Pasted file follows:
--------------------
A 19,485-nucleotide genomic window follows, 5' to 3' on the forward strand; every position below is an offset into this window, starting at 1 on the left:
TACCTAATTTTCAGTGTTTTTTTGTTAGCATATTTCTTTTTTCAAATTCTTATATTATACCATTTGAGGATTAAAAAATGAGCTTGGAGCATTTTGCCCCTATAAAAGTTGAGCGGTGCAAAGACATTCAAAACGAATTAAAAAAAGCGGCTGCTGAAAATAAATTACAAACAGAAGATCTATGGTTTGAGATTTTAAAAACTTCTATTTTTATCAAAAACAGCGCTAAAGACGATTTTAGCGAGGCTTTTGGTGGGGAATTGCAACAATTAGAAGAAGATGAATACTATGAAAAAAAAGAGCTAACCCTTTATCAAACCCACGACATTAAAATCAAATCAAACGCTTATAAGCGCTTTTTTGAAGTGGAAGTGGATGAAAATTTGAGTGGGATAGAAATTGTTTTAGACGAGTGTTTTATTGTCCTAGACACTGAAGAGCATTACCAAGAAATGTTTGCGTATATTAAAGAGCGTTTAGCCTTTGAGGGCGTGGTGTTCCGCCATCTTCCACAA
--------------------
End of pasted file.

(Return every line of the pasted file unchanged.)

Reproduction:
A 19,485-nucleotide genomic window follows, 5' to 3' on the forward strand; every position below is an offset into this window, starting at 1 on the left:
TACCTAATTTTCAGTGTTTTTTTGTTAGCATATTTCTTTTTTCAAATTCTTATATTATACCATTTGAGGATTAAAAAATGAGCTTGGAGCATTTTGCCCCTATAAAAGTTGAGCGGTGCAAAGACATTCAAAACGAATTAAAAAAAGCGGCTGCTGAAAATAAATTACAAACAGAAGATCTATGGTTTGAGATTTTAAAAACTTCTATTTTTATCAAAAACAGCGCTAAAGACGATTTTAGCGAGGCTTTTGGTGGGGAATTGCAACAATTAGAAGAAGATGAATACTATGAAAAAAAAGAGCTAACCCTTTATCAAACCCACGACATTAAAATCAAATCAAACGCTTATAAGCGCTTTTTTGAAGTGGAAGTGGATGAAAATTTGAGTGGGATAGAAATTGTTTTAGACGAGTGTTTTATTGTCCTAGACACTGAAGAGCATTACCAAGAAATGTTTGCGTATATTAAAGAGCGTTTAGCCTTTGAGGGCGTGGTGTTCCGCCATCTTCCACAA